In the United States, almost 2.3 million individuals are held in prisons. At least 231,000 are women and girls. The United States has a total of 917,771 registered "sex" offenders or rapists nationwide, almost all male, according to the National Center for Missing and Exploited Children.
Comparatively, in the United Kingdom, there are approximately 77.42 thousand men and 3.41 thousand women in prison. Close to 1 in every 5 male prisoners have been convicted of a "sex" offence, including rape. That’s about 14,000 male "sex" offenders or nearly 20% of the male prison population. In contrast, less than 150 female prisoners have been convicted of "sex" offending or rape. That's 3% of the female prison population of nearly 4,000. Of those women convicted of "sex" offenses or rape, the majority were only charged as accessories to the crime.
According to the UK's Ministry of Justice, nearly half of all imprisoned males self-identifying as women were charged as "sex" offenders or rapists and/or highly dangerous prisoners.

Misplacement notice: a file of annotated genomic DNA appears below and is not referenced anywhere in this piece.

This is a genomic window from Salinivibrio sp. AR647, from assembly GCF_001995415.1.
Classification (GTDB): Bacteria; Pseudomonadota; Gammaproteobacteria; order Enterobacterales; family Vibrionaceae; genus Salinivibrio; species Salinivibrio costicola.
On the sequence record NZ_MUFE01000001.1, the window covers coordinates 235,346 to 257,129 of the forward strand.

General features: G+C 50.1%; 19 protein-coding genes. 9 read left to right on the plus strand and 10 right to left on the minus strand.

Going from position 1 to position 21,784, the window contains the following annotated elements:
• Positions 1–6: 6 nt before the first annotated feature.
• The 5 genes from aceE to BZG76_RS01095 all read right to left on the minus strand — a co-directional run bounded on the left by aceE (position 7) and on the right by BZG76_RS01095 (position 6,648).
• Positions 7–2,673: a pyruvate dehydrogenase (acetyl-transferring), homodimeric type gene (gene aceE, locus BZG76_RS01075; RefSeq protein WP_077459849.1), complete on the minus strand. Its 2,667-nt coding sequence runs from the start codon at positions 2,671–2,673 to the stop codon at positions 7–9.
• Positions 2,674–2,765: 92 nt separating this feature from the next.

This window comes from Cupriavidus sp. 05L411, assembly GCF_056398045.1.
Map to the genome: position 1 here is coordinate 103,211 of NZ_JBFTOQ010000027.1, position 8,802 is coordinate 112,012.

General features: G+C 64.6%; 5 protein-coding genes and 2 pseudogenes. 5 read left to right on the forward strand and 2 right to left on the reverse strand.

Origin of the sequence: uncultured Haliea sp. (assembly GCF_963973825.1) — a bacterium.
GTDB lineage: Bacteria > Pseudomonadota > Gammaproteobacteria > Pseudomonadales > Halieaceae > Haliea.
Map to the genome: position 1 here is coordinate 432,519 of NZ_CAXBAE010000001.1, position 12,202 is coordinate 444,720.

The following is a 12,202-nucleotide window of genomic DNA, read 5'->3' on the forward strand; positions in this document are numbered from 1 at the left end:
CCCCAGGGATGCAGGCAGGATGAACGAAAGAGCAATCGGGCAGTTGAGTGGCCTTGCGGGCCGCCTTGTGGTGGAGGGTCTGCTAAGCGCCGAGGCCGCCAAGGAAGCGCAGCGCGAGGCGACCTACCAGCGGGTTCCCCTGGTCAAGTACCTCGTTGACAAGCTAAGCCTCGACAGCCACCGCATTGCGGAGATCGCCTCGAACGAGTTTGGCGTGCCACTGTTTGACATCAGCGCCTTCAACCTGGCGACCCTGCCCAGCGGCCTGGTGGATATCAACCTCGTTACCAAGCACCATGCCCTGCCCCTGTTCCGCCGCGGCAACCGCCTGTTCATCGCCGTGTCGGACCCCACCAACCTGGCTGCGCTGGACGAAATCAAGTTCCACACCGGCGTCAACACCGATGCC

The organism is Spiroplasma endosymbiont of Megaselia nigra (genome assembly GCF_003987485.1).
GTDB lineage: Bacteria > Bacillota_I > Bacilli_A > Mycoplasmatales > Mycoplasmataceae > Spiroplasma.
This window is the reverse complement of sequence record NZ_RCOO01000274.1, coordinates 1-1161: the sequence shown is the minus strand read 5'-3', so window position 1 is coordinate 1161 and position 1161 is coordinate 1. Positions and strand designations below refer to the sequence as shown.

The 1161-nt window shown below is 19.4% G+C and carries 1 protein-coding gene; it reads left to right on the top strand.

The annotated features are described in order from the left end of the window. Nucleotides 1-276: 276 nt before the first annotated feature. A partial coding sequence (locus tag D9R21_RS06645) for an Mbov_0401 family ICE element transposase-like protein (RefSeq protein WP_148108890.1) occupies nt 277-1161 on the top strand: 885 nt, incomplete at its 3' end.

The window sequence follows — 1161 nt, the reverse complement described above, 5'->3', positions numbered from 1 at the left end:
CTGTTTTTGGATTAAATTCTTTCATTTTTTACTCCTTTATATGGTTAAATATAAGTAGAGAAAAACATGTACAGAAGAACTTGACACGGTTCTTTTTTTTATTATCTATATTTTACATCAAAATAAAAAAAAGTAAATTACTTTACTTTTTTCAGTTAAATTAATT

In the UK, both the Tory and Labour Parties have tried repeatedly to pass self-id legislation similar to California's. Given the statistics and cases currently available, it is reasonable to expect that self-id would produce the same or far worse results than the current numbers.
Women's rights are human rights
Not only have women prisoners had their rights violated, their voices, and that of their advocates are silenced by the state. There is an extreme double standard by sex in both the concern for safety and the hate crime laws as interpreted by UK courts. A UK justice minister has stated that women prisoners referring to a male as “he” or “him” could be punished with time added onto their sentence.